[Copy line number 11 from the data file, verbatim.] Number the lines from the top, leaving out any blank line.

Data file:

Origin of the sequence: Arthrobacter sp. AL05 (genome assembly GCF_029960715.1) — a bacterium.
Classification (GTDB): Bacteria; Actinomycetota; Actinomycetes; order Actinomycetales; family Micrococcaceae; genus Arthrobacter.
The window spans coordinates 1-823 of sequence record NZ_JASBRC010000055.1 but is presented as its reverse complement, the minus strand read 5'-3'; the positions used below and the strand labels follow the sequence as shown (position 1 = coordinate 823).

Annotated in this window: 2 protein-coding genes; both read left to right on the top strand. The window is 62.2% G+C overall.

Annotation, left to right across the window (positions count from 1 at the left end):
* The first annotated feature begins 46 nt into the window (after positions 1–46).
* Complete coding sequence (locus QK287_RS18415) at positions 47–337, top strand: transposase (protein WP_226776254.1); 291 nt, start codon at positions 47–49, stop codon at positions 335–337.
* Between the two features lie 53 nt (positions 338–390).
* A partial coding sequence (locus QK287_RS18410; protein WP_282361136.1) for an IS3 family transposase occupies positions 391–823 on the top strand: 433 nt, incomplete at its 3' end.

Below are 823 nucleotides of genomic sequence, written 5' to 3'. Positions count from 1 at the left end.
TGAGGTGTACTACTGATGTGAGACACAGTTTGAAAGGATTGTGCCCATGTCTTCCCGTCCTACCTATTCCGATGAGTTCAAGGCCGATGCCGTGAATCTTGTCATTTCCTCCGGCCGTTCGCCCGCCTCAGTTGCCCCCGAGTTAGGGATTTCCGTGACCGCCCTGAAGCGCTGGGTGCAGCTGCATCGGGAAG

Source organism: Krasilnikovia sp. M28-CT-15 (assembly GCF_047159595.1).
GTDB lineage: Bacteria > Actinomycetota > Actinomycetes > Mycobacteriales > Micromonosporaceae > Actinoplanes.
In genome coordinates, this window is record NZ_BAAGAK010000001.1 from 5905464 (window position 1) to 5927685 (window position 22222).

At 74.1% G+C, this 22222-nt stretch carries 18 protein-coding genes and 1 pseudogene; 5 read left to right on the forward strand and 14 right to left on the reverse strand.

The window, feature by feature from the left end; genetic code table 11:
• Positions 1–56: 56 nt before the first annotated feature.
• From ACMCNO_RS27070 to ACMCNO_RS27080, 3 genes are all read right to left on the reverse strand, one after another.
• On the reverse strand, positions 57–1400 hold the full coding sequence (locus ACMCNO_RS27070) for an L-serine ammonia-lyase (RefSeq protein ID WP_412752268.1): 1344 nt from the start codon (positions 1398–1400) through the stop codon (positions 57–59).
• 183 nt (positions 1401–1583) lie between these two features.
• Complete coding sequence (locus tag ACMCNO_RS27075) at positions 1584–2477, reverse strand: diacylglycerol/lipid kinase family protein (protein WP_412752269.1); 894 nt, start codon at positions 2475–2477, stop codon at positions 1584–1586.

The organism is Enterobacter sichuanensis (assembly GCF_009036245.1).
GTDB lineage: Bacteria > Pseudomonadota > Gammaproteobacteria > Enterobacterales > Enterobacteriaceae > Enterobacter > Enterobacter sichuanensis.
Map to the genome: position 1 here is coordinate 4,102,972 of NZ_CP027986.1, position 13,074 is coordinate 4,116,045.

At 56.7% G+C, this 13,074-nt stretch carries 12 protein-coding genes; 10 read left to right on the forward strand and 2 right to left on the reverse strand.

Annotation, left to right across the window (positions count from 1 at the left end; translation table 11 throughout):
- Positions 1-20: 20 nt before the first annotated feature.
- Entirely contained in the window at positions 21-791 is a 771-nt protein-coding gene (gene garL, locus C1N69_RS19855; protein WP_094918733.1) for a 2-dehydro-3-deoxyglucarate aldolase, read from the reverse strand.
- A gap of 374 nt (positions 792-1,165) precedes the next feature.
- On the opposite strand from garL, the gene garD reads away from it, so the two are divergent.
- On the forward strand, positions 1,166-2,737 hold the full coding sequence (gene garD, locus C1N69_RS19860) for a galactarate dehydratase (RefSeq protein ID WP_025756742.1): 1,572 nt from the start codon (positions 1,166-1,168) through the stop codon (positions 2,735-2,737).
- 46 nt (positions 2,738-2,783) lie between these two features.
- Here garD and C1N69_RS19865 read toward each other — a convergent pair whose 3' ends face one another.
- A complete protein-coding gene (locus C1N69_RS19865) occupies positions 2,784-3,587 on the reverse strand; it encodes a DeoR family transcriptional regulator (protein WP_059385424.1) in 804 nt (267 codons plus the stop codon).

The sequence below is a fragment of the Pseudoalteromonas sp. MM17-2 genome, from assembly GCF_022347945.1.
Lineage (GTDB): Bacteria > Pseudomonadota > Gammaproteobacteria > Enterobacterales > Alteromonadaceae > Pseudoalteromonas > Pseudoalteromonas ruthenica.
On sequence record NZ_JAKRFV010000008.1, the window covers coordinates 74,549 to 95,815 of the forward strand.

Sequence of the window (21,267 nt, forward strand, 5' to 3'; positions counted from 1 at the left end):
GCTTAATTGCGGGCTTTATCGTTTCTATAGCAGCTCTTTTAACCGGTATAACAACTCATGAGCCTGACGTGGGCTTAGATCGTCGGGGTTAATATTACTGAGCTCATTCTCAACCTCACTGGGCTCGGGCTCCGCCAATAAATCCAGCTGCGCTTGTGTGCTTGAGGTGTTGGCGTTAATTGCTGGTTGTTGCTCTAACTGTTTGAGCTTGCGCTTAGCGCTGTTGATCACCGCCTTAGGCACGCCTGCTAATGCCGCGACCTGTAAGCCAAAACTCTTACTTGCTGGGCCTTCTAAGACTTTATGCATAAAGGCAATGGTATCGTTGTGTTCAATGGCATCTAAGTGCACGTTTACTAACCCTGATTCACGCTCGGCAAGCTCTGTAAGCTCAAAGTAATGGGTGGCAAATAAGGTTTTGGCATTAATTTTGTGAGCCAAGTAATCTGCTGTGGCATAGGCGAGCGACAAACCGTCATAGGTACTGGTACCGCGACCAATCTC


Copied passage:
TGAGGTGTACTACTGATGTGAGACACAGTTTGAAAGGATTGTGCCCATGTCTTCCCGTCCTACCTATTCCGATGAGTTCAAGGCCGATGCCGTGAATCTTGTCATTTCCTCCGGCCGTTCGCCCGCCTCAGTTGCCCCCGAGTTAGGGATTTCCGTGACCGCCCTGAAGCGCTGGGTGCAGCTGCATCGGGAAG